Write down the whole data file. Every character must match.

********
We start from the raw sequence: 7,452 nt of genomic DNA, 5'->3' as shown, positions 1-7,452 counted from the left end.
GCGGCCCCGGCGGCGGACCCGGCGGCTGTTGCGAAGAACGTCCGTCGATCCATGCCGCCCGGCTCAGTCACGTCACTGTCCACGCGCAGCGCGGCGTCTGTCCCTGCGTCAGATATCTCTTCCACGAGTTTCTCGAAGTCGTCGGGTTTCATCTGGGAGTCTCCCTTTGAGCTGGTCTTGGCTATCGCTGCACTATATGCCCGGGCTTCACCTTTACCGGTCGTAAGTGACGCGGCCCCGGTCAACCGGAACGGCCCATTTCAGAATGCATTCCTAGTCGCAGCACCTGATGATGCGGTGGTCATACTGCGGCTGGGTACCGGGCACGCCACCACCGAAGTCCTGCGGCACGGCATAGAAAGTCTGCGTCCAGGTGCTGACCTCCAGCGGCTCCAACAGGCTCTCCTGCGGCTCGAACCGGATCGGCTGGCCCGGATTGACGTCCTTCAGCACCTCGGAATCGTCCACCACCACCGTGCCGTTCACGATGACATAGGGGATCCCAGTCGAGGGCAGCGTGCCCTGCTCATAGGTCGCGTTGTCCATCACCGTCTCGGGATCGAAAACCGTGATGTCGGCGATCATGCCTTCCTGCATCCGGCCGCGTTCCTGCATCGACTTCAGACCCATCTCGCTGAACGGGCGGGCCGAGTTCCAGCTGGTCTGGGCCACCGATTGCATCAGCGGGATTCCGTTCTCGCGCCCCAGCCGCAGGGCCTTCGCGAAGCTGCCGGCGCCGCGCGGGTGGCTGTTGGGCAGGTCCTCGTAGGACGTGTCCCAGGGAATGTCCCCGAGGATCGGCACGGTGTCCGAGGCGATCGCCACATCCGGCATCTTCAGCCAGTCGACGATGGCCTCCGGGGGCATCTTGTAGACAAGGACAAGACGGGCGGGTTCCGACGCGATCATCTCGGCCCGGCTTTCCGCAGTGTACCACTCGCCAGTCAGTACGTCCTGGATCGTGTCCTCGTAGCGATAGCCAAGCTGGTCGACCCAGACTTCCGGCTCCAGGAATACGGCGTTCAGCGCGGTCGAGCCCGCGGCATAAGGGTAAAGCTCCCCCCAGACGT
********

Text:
We start from the raw sequence: 7,452 nt of genomic DNA, 5'->3' as shown, positions 1-7,452 counted from the left end.
GCGGCCCCGGCGGCGGACCCGGCGGCTGTTGCGAAGAACGTCCGTCGATCCATGCCGCCCGGCTCAGTCACGTCACTGTCCACGCGCAGCGCGGCGTCTGTCCCTGCGTCAGATATCTCTTCCACGAGTTTCTCGAAGTCGTCGGGTTTCATCTGGGAGTCTCCCTTTGAGCTGGTCTTGGCTATCGCTGCACTATATGCCCGGGCTTCACCTTTACCGGTCGTAAGTGACGCGGCCCCGGTCAACCGGAACGGCCCATTTCAGAATGCATTCCTAGTCGCAGCACCTGATGATGCGGTGGTCATACTGCGGCTGGGTACCGGGCACGCCACCACCGAAGTCCTGCGGCACGGCATAGAAAGTCTGCGTCCAGGTGCTGACCTCCAGCGGCTCCAACAGGCTCTCCTGCGGCTCGAACCGGATCGGCTGGCCCGGATTGACGTCCTTCAGCACCTCGGAATCGTCCACCACCACCGTGCCGTTCACGATGACATAGGGGATCCCAGTCGAGGGCAGCGTGCCCTGCTCATAGGTCGCGTTGTCCATCACCGTCTCGGGATCGAAAACCGTGATGTCGGCGATCATGCCTTCCTGCATCCGGCCGCGTTCCTGCATCGACTTCAGACCCATCTCGCTGAACGGGCGGGCCGAGTTCCAGCTGGTCTGGGCCACCGATTGCATCAGCGGGATTCCGTTCTCGCGCCCCAGCCGCAGGGCCTTCGCGAAGCTGCCGGCGCCGCGCGGGTGGCTGTTGGGCAGGTCCTCGTAGGACGTGTCCCAGGGAATGTCCCCGAGGATCGGCACGGTGTCCGAGGCGATCGCCACATCCGGCATCTTCAGCCAGTCGACGATGGCCTCCGGGGGCATCTTGTAGACAAGGACAAGACGGGCGGGTTCCGACGCGATCATCTCGGCCCGGCTTTCCGCAGTGTACCACTCGCCAGTCAGTACGTCCTGGATCGTGTCCTCGTAGCGATAGCCAAGCTGGTCGACCCAGACTTCCGGCTCCAGGAATACGGCGTTCAGCGCGGTCGAGCCCGCGGCATAAGGGTAAAGCTCCCCCCAGACGT